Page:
I think that the volume of work following the pandemic for the business department and for me is quite heavy because as we’ve evolved as a college, there’s been more and more work put on department heads and program directors. The volume of work and meetings greatly increased and everything that I’ve done in my life prepared me for it: working at small medium and large companies and then for years doing start-ups, and starting my own businesses, so it kind of got me accustomed to putting structure to an unstructured, ever-changing environment. God is here to help. My faith is very important to me, so I leaned into that. We as human beings are created to be very adaptable and resilient and the things that I really learned about myself is that all the challenges and adversity that I’ve faced in my life, both personal and professional, over the many decades, and even at the college, basically prepared me for that moment. Nobody wanted COVID-19. Nobody wanted to go through this. But you still have to run the business and the organization.  I was very comfortable remaining calm and saying “this is a challenge” and I love challenges. While many are uncomfortable dealing with the unknown, because I was an entrepreneur, the unknown became my friend. My leading philosophy has always been servant leader. People don’t work for me, I work with people. Each and every faculty member, each and every adjunct faculty member, my staff, my support person, we work alongside each other. Moving forward, that is really the only leadership style that is going to work in a very fast-moving changing environment.”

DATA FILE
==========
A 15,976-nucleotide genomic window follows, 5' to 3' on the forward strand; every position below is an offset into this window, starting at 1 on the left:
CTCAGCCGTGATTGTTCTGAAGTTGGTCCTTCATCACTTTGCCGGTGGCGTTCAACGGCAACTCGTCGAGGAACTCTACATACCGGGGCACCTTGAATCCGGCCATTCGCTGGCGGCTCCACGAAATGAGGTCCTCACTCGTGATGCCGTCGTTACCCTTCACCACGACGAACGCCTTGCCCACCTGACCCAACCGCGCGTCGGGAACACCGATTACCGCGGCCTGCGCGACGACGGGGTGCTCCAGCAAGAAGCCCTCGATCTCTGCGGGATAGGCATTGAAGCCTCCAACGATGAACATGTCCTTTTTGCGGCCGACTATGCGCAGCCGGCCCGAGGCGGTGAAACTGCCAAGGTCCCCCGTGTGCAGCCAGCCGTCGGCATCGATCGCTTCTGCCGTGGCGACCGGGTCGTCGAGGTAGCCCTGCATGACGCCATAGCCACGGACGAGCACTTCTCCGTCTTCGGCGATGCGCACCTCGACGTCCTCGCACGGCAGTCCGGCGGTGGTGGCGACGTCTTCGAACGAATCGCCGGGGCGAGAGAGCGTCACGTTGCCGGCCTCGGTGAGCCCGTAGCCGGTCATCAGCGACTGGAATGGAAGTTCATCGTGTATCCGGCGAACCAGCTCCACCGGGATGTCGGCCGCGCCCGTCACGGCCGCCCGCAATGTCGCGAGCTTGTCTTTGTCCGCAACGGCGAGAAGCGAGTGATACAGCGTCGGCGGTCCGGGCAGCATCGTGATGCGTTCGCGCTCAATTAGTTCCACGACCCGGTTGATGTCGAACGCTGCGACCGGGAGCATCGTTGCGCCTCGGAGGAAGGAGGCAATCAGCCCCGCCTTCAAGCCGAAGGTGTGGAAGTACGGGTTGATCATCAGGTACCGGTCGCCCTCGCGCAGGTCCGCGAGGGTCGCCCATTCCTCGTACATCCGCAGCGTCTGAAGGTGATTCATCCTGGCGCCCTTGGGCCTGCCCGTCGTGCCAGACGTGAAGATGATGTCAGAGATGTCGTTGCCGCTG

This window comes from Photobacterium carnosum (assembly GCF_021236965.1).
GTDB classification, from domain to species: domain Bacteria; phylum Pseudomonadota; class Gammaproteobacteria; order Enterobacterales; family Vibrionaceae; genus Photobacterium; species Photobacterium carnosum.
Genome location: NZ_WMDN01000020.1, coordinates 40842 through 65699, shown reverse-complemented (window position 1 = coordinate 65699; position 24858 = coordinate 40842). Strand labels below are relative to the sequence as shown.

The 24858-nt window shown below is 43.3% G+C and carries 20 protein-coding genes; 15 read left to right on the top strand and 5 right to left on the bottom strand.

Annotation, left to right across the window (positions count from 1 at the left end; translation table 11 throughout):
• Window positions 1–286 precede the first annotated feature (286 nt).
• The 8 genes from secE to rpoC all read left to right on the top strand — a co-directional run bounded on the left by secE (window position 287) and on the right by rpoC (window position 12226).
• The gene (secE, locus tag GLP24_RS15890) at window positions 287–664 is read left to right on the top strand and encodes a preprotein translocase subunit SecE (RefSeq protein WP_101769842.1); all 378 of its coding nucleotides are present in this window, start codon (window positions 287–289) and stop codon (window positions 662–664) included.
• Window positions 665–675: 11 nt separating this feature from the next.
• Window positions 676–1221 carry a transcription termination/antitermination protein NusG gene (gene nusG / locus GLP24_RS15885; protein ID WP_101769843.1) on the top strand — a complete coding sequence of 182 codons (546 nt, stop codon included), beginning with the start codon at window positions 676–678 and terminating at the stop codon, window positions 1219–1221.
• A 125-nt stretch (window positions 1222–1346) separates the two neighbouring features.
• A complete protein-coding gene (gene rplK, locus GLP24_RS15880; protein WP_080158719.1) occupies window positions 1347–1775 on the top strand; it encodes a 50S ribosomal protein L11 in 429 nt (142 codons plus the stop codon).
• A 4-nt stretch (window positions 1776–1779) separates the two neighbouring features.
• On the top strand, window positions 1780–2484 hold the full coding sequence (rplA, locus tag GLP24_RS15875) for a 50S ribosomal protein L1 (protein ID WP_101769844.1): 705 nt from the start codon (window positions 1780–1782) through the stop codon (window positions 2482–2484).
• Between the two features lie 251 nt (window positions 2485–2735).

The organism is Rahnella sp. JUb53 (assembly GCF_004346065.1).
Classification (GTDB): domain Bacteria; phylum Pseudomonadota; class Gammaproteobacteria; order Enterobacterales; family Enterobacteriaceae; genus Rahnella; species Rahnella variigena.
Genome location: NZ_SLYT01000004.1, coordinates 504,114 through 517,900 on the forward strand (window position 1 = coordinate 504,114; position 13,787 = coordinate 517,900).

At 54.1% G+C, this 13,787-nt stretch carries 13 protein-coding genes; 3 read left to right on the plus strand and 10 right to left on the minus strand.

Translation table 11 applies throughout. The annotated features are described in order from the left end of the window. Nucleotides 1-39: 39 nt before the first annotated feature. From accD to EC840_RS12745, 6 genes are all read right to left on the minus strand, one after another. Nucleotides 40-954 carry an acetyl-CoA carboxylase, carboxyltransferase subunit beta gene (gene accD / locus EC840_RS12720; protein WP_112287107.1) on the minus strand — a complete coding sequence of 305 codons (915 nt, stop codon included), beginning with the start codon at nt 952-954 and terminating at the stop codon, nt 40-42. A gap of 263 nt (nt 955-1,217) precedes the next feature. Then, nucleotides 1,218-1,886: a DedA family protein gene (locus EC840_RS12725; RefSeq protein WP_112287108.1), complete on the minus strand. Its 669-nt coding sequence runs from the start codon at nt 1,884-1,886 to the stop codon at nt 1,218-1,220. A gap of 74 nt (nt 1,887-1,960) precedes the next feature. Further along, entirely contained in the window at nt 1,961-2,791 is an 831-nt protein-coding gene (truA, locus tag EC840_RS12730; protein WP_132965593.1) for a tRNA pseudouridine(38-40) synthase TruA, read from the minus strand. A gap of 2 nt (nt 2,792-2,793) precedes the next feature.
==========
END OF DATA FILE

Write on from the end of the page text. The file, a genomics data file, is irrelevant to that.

Lina Blair

Director of Student Life and Conduct

Courtesy photo of Blair.

“I think the biggest (lesson) has been, when there is something that is the right thing to do, learning to not let all of the details bog you down. If you need to make a good decision, do what you can to get people on board to do the right thing, don’t get bogged down by the process, and just make it happen. It’s important to make sure that I stay in touch with my needs and take care of myself so that I can help others the best way possible. I’ve also learned a lot about my own ability to help people understand some things and getting other people invested in the work. Also making sure that I spend time finding different ways to have fun and connect with friends. I think there’s probably a good balance moving forward of appropriately working in teams and committees to get things done but also being faster to respond to what students need. We can make fast and good decisions if we need to and it’s not about not including people in the decision, but nudging things forward if we know it is the right thing to do.”